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Is it possible to compress true random permutation using low order polynomial interpolation? If yes, how it can be achieved?

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    You can't compress random. If you can it's something more than random. – candied_orange Mar 11 '18 at 1:52
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    Perhaps if you write more than 2 sentences about this topic someone with the relevant experience can provide more help. What are you trying to achieve? What have you tried? When does this come up? – user1118321 Mar 11 '18 at 3:23
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    @Steve show me how and I'll make you rich. – candied_orange Mar 11 '18 at 14:43
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    Well having never read it I can tell you how I'd analyze it. Any random can be subjected to any compression technique. If I happen to flip all heads many techniques will be very efficient. If I don't they'll likely all be very poor. If you can find any compression technique that reliably works well on a source of random it means you either got lucky or need a better source of random. – candied_orange Mar 12 '18 at 17:54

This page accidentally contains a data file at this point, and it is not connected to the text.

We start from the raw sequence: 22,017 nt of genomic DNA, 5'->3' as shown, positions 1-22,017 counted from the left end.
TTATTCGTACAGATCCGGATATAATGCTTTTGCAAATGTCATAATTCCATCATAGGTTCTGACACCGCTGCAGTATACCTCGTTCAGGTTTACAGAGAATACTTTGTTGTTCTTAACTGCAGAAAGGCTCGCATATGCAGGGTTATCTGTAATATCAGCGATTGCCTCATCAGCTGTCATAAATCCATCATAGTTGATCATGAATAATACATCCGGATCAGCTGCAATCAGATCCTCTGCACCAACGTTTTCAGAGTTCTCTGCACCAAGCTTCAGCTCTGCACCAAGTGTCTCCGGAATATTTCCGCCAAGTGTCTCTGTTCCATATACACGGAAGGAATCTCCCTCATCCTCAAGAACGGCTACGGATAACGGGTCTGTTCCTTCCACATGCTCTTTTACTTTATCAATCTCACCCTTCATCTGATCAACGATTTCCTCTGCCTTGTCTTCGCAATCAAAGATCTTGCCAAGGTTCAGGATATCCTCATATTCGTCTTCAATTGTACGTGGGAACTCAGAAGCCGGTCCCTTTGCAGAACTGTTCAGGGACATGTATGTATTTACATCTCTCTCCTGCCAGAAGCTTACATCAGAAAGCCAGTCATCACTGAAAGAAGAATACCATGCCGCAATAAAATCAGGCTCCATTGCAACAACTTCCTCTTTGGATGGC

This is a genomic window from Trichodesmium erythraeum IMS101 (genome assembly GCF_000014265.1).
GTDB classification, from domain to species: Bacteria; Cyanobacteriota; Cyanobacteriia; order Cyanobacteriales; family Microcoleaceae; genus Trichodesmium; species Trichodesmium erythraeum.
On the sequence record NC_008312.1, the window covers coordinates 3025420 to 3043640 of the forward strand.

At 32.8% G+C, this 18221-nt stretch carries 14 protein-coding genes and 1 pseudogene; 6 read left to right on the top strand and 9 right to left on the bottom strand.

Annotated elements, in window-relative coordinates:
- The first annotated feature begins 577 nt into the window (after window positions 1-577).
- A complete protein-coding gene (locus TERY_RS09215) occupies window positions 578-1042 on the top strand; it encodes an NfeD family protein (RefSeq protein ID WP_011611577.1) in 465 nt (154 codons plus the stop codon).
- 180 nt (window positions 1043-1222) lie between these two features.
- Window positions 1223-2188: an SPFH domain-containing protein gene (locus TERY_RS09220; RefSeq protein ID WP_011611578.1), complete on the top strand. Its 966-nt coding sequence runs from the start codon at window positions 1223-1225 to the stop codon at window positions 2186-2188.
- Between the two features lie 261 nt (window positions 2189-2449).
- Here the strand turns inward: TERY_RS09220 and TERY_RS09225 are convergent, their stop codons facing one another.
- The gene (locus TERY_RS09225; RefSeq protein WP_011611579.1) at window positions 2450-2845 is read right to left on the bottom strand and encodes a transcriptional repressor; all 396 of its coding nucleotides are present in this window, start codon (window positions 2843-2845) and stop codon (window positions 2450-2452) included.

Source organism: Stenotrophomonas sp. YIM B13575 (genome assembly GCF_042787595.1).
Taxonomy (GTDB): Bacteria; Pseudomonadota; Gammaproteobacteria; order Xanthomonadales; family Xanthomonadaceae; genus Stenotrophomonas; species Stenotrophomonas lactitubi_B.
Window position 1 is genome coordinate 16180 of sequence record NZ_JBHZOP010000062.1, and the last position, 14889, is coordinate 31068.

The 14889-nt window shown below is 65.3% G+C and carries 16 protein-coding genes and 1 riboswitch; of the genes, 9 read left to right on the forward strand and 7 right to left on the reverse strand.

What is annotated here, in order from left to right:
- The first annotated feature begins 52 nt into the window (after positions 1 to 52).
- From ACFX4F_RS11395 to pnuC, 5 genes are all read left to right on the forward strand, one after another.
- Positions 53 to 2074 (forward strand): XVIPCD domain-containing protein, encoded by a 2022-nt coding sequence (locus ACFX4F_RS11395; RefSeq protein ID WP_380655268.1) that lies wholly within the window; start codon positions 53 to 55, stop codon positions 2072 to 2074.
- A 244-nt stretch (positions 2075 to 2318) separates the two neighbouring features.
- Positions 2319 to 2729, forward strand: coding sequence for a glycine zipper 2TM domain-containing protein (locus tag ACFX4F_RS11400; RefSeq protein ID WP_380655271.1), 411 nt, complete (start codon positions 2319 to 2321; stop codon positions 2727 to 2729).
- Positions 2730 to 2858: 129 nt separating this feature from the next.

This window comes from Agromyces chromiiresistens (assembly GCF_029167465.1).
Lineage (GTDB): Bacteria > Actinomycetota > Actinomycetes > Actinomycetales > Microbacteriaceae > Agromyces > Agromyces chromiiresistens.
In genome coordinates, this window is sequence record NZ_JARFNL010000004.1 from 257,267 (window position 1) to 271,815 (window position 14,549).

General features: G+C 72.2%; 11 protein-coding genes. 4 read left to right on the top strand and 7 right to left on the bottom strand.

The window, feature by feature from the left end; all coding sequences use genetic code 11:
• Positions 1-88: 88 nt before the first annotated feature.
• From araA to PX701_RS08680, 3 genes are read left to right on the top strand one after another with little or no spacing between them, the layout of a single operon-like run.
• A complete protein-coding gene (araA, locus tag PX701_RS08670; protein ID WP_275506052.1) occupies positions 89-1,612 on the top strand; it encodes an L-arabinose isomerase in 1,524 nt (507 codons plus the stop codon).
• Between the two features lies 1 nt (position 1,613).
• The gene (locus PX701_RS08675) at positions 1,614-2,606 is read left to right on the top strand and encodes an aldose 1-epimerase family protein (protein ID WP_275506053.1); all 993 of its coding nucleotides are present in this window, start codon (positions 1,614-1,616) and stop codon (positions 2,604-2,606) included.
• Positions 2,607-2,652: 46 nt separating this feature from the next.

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This is just an extended comment, too long for a comment. Firstly, the abstract in your link https://link.springer.com/article/10.1007%2FBF02215679 discusses "data compression", but not "random", per se. And as @CandiedOrange first mentioned, random data isn't compressible. And that's simply by definition, e.g., google "Kolmogorov complexity". If you can compress a string, it's not random -- by definition.

But as my comment mentions, permutations aren't entirely random since they're constrained by the requirement that each integer 1,2,...,N appears exactly once. And that means N! possible permutations, versus N^N>>N! possible random sequences.

So here's one possible permutation compression strategy, though it has absolutely nothing to do with interpolation. Choose an enumeration of the permutations of 1...N, whereby you can reconstruct a permutation by its index 1...N! in the enumeration. And that index requires just log_2(N!) bits. In comparison, an enumeration of all sequences would require log_2(N^N) bits to specify an index, whereby random permutations are compressible compared to random sequences.

  • I appreciate you but my professor wants me to use interpolation to compress the data given in the range of 1-N , where each integer appears exactly once. And also I need to recover data by rounding off the result. I don't still understand the concept. coding is not a problem for me. – user9340043 Mar 16 '18 at 16:00
  • @user9340043 Well, yeah, I don't understand the concept, either. You have some function f(x) and a table of its values at some discrete points f(x_i),i=1...n, and some n^th degree polynomial that hits those points, and all that somehow participates in an algorithm to compress random permutations??? When your teacher eventually explains how that works, please edit you question (or post an answer) to explain it to us. – John Forkosh Mar 18 '18 at 5:54

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